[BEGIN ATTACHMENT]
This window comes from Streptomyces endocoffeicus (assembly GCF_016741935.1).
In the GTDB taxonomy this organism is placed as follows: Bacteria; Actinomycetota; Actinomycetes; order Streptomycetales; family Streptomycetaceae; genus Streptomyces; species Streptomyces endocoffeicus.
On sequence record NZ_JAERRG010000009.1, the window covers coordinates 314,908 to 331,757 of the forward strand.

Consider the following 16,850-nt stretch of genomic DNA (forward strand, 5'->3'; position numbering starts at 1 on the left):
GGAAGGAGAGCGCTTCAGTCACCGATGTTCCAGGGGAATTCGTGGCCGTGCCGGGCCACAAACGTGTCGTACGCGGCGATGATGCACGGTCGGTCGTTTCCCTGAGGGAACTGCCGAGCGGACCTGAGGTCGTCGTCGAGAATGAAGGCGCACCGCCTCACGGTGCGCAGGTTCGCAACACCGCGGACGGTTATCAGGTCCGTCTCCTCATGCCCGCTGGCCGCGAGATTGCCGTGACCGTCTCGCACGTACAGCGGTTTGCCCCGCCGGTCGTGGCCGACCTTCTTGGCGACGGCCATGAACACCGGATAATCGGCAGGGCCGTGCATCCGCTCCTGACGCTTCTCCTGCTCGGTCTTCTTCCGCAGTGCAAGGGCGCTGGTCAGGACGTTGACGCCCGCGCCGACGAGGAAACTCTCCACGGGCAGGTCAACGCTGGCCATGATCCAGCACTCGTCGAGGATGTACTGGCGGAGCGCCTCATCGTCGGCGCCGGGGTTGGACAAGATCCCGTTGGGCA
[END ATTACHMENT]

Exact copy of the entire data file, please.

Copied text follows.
This window comes from Streptomyces endocoffeicus (assembly GCF_016741935.1).
In the GTDB taxonomy this organism is placed as follows: Bacteria; Actinomycetota; Actinomycetes; order Streptomycetales; family Streptomycetaceae; genus Streptomyces; species Streptomyces endocoffeicus.
On sequence record NZ_JAERRG010000009.1, the window covers coordinates 314,908 to 331,757 of the forward strand.

Consider the following 16,850-nt stretch of genomic DNA (forward strand, 5'->3'; position numbering starts at 1 on the left):
GGAAGGAGAGCGCTTCAGTCACCGATGTTCCAGGGGAATTCGTGGCCGTGCCGGGCCACAAACGTGTCGTACGCGGCGATGATGCACGGTCGGTCGTTTCCCTGAGGGAACTGCCGAGCGGACCTGAGGTCGTCGTCGAGAATGAAGGCGCACCGCCTCACGGTGCGCAGGTTCGCAACACCGCGGACGGTTATCAGGTCCGTCTCCTCATGCCCGCTGGCCGCGAGATTGCCGTGACCGTCTCGCACGTACAGCGGTTTGCCCCGCCGGTCGTGGCCGACCTTCTTGGCGACGGCCATGAACACCGGATAATCGGCAGGGCCGTGCATCCGCTCCTGACGCTTCTCCTGCTCGGTCTTCTTCCGCAGTGCAAGGGCGCTGGTCAGGACGTTGACGCCCGCGCCGACGAGGAAACTCTCCACGGGCAGGTCAACGCTGGCCATGATCCAGCACTCGTCGAGGATGTACTGGCGGAGCGCCTCATCGTCGGCGCCGGGGTTGGACAAGATCCCGTTGGGCA